Dead Sea Scroll tract was precursor to Jewish calendar

Date:

Share post:

An obscure Babylonian document from the world famous Dead Sea Scroll collection was almost certainly  a precursor to the Jewish calendar according to University of Manchester research. 

The first Dead Sea Scrolls were found by Bedouin in a cave in the Judean Wilderness following WW II [Credit: Web]

Dr Helen Jacobus, a part-time doctoral student who graduated this month, investigated one of the 972 texts found in Khirbet Qumran on the northwest shore of the Dead Sea in Jordan between 1947 and 1956. 

The Babylonian text known as Qumran scroll ‘4Q318’and kept at the Israel Antiquities  Authority in Jerusalem, is thought  to have been written around 2000 years ago. 

Shown by Dr Jacobus to be a calendar – it contains predictions based on the moon’s position in the zodiac when the sound of thunder occurs. 

The calendar can still be used to find the moon’s position in the zodiac on a given date in the Jewish calendar – a calculation no other document  in the world is able to achieve. 

According to Dr Jacobus, the Aramaic month names used in the scroll are the same as those used in the Hebrew calendar today. They are, she says, Aramaic translations of the Babylonian month names. 

Dr Jacobus said: “This ancient tract can be still used a functioning lunar zodiac calendar , which was a precursor to the Jewish calendar of today. 

“The calendar is followed by an omen text, which makes predictions based on the moon’s sign of the zodiac on the day that thunder is heard. 

“The predictions are written in an archaic, anachronistic style, similar to the omen texts of the Akkadians, an ancient Semitic people.”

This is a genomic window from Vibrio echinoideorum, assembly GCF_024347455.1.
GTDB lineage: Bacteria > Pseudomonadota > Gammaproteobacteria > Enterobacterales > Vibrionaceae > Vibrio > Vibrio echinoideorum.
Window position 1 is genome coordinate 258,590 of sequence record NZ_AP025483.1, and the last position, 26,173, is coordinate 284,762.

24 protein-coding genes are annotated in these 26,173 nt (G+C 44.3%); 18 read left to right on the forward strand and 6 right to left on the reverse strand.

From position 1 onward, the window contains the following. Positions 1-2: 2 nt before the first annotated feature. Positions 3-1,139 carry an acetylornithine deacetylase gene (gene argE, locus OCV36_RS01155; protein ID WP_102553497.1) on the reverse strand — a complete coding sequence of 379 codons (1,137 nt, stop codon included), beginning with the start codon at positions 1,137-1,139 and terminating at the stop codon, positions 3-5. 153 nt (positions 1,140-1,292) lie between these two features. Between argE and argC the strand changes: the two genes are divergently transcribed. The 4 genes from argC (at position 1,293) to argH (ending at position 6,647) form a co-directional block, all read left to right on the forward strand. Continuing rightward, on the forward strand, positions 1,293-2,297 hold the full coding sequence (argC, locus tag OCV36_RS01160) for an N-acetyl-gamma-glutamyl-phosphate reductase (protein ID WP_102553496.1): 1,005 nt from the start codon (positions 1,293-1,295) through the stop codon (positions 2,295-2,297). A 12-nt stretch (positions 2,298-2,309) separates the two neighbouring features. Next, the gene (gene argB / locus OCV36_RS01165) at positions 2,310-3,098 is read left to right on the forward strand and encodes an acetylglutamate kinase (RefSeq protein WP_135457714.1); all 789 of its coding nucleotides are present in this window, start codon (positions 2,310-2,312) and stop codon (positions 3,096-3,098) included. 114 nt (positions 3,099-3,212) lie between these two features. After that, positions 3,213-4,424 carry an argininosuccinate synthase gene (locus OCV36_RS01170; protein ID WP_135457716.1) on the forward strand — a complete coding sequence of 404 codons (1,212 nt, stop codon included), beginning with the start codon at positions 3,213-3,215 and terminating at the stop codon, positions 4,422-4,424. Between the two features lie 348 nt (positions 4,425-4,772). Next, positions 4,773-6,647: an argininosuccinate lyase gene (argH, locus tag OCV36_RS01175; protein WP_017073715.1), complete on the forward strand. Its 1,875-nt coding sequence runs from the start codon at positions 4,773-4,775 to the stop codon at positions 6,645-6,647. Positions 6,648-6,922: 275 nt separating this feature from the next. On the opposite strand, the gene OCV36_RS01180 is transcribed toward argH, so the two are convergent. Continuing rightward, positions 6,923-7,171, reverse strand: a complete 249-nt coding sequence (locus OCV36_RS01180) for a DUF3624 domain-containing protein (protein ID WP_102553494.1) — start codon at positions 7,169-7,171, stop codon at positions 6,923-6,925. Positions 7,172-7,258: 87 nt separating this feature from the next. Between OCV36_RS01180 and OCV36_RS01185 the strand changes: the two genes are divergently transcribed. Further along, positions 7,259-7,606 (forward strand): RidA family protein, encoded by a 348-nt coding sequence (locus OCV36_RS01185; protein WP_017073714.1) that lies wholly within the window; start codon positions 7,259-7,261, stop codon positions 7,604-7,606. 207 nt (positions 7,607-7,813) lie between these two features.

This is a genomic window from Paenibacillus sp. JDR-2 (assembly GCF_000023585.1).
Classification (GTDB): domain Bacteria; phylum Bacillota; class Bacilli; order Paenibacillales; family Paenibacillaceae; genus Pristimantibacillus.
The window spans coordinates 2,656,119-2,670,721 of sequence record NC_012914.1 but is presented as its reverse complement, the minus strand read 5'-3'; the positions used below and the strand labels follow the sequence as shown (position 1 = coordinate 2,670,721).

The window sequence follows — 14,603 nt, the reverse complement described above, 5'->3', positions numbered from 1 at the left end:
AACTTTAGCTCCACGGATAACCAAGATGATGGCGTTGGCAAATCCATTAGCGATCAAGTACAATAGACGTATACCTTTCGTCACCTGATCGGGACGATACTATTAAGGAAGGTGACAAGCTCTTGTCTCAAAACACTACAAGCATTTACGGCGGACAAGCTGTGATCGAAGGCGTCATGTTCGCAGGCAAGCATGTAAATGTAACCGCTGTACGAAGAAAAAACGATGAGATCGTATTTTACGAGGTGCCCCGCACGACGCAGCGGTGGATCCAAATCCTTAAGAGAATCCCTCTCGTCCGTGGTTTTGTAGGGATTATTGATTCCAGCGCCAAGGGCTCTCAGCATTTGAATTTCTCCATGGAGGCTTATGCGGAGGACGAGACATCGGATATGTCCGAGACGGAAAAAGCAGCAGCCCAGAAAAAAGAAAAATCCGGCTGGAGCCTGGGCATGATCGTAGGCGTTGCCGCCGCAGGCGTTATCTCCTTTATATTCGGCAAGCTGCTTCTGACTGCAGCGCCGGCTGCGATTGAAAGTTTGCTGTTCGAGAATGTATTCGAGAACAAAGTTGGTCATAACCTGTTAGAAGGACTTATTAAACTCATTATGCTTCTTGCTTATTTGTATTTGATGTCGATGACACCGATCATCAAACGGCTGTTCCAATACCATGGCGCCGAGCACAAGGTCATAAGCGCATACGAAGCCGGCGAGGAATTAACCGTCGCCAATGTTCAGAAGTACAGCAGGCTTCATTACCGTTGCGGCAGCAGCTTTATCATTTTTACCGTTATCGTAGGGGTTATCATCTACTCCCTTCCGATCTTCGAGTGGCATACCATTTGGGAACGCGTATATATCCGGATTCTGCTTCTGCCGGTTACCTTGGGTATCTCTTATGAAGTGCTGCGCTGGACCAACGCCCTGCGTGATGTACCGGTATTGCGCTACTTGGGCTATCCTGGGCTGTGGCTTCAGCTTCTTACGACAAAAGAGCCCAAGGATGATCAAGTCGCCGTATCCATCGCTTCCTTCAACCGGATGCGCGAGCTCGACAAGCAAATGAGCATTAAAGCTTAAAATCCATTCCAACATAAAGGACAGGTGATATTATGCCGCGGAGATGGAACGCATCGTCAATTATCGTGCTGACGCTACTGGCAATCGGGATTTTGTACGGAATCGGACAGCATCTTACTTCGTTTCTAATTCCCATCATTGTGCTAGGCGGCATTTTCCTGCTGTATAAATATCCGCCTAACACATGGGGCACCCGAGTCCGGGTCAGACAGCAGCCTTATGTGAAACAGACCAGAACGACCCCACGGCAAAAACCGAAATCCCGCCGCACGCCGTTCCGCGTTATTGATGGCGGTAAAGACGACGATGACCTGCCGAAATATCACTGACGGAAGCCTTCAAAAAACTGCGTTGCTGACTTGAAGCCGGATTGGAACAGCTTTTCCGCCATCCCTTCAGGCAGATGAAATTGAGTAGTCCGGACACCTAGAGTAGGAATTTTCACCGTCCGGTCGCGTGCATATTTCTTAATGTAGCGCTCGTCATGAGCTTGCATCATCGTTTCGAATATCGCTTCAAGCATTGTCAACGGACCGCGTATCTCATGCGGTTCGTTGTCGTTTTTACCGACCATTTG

“In contrast, the poetry in the Dead Sea Scrolls is sublime, sophisticated and are masterpieces of literature, so they definitely didn’t write 4Q318 in a way that was contemporary. 

“It is closely related to Greco-Babylonian zodiacal calendars and connected to a tradition of calendrical systems developed in Ptolemaic Egypt and Greece. 

“It adds hugely to our understanding of the history of the Jewish calendar, and of ancient calendars, astronomy and astrology. 

“It also tells us much tell us about the variety of different calendars in Palestine 2,000 years ago.” 

Her thesis is to be published as a book next year. 

Her paper entitled, A Jewish Zodiac Calendar at Qumran? was awarded the tenth  Annual Sean W. Dever Memorial Prize 2011 from the William F. Albright Institute of Archaeological Research, in Jerusalem, in March. 

This month’s international periodical Biblical Archaeology Review (BAR) announced her a prize-winning article about the fragmentary calendar in the Dead Sea Scrolls. 

She added: “My research reveals this text is an important precursor to the Hebrew calendar used by Jews across the world today. However, its method of functioning has been relatively unexplored. So it is gratifying that that my research has been recognised by the Sean W. Dever Memorial prize.” 

Source: University of Manchester [July 29, 2011]

ADVERTISEMENT

spot_img

Related articles

Neanderthal demise due to many influences, including cultural changes

As an ice age crept upon them thousands of years ago, Neanderthals and modern human ancestors expanded their...

More on Jordan’s earliest buildings discovered

A  joint team of American, British, Danish and Jordanian archaeologists working in eastern Jordan has announced its discovery...

NASA launching experiment to examine beginnings of universe

When did the first stars and galaxies form in the universe? How brightly did they burn their nuclear...

Archaeologists find clues to Neanderthal extinction

Computational modeling that examines evidence of how hominin groups evolved culturally and biologically in response to climate change...

Geochemical method finds links between terrestrial climate and atmospheric CO2

Nearly 34 million years ago,  Earth underwent a transformation from a warm, high-carbon dioxide "greenhouse" state to a...

Ancient cooking pots reveal gradual transition to agriculture

Humans may have undergone a gradual rather than an abrupt transition from fishing, hunting and gathering to farming,...

Wide binary stars wreak havoc in planetary systems

An international team of astrophysicists has shown that planetary systems with very distant binary stars are particularly susceptible...

Roman finds unearthed at Peterborough solar farm

Roman pottery, evidence of a Roman settlement and "possibly Saxon" artefacts have been found at a proposed solar...